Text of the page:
In light of Friday's brutal shooting at Sandy Hook elementary school in Newtown, CT, media attention has been brought back to a 1927 school bombing in Massachusetts. Records show that on May. 18 of that year a part-time caretaker at a school in Bath, Michigan, killed 45 people, including 38 children.
The killer used explosives to blow up a school and then killed himself and others. There was a reported additional 58 people wounded in the past tragedy. All the students killed were said to be between ages three through six.
However, there are parallels between the Sandy Hook and Bath disasters that are worth discussing.
The killer in the Bath School Bombing, Andrew Kehoe, spent months placing explosives inside the school. He used his job as a handyman to wire together two types of explosives, in an elaborate plan to bring down the building while it was occupied with students and teachers.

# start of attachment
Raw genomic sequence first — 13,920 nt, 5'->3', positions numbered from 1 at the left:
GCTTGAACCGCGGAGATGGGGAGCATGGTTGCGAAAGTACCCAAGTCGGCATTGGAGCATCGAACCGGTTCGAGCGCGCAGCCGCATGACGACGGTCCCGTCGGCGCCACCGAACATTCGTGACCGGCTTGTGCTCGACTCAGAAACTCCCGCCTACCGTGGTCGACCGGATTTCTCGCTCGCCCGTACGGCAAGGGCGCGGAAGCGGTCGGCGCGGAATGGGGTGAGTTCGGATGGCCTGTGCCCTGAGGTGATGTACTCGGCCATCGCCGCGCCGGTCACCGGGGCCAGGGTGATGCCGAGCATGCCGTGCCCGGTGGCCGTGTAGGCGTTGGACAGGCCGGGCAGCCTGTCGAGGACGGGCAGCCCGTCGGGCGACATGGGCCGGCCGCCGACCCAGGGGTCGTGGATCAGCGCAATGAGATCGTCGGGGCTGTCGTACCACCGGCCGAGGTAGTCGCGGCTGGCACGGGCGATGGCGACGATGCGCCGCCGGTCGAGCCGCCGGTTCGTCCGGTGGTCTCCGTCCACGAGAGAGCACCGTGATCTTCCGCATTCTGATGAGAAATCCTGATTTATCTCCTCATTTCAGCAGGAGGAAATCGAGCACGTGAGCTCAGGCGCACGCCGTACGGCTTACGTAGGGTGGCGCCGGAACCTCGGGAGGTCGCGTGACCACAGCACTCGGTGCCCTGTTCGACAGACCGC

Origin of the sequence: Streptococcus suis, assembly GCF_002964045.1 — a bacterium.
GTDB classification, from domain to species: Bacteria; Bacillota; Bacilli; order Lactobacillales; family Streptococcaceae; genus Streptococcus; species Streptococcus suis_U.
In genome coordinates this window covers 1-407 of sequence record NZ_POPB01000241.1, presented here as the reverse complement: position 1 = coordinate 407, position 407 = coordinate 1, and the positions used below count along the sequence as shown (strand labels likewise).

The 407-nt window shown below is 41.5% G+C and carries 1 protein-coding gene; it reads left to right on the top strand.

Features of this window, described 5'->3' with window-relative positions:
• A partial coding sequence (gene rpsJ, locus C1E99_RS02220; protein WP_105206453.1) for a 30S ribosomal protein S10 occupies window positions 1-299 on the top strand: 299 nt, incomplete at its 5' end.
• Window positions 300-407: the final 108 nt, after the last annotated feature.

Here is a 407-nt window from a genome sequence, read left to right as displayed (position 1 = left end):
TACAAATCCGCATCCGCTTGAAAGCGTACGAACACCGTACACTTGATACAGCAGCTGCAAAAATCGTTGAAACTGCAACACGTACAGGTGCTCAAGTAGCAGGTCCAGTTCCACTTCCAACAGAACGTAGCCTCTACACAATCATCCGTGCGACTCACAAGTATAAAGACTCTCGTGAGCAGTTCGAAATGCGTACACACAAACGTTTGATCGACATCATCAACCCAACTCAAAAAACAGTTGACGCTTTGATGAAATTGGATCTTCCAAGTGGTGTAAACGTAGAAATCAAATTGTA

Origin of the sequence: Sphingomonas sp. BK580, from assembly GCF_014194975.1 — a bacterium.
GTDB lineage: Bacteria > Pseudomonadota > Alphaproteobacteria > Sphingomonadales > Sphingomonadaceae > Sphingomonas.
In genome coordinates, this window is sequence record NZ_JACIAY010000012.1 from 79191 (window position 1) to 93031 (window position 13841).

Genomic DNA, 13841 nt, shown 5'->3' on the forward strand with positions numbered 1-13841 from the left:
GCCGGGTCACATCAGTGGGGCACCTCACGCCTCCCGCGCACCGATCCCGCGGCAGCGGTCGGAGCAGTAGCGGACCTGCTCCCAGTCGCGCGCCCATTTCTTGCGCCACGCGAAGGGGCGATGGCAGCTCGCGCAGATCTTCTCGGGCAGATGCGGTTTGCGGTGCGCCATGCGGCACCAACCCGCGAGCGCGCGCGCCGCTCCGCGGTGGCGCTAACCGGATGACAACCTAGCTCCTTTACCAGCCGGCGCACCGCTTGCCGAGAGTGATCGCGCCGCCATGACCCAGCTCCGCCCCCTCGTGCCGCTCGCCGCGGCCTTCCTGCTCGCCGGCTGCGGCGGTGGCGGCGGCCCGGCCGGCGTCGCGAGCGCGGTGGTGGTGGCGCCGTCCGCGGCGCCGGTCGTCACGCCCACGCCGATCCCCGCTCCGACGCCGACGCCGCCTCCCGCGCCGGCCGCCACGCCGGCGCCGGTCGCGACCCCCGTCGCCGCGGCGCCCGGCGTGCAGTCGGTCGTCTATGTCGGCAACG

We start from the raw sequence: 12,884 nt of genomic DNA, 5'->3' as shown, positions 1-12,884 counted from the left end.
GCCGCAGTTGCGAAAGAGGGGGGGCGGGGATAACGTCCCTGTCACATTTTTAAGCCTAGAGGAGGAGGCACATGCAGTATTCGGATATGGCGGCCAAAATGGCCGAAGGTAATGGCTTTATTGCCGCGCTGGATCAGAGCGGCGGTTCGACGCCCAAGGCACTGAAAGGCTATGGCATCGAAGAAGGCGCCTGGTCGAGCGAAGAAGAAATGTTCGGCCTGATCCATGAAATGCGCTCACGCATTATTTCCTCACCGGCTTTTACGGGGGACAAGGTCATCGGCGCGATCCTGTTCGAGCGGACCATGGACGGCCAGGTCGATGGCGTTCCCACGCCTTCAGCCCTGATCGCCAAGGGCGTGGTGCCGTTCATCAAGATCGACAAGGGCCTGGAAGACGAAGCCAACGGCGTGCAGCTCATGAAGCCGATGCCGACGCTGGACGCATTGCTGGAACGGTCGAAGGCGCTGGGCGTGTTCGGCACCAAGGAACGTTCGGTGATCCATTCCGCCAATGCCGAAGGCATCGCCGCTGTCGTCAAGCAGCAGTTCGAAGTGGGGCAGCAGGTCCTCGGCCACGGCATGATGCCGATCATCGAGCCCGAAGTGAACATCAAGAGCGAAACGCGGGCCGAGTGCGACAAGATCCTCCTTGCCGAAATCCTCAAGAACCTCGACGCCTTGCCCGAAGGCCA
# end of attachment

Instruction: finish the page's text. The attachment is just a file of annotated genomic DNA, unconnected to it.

Kehoe also rigged his car with explosives and shrapnel, as well as his house.
Once Kehoe blew up his own house, he used a detonator to blow up part of the school. School Superintendent Emory Huyck performed heroically, rescuing children and adults from the disaster scene. After about 30 minutes, Kehoe drove up to Huyck and motioned him over to his truck.
Kehoe then blew up the truck, killing himself, Hucyk, and several others, including a child who survived the first blast.
Investigators later found more than 500 pounds of unexploded dynamite under the school. Kehoe had intended to kill hundreds of people, mostly students, but his wiring was faulty.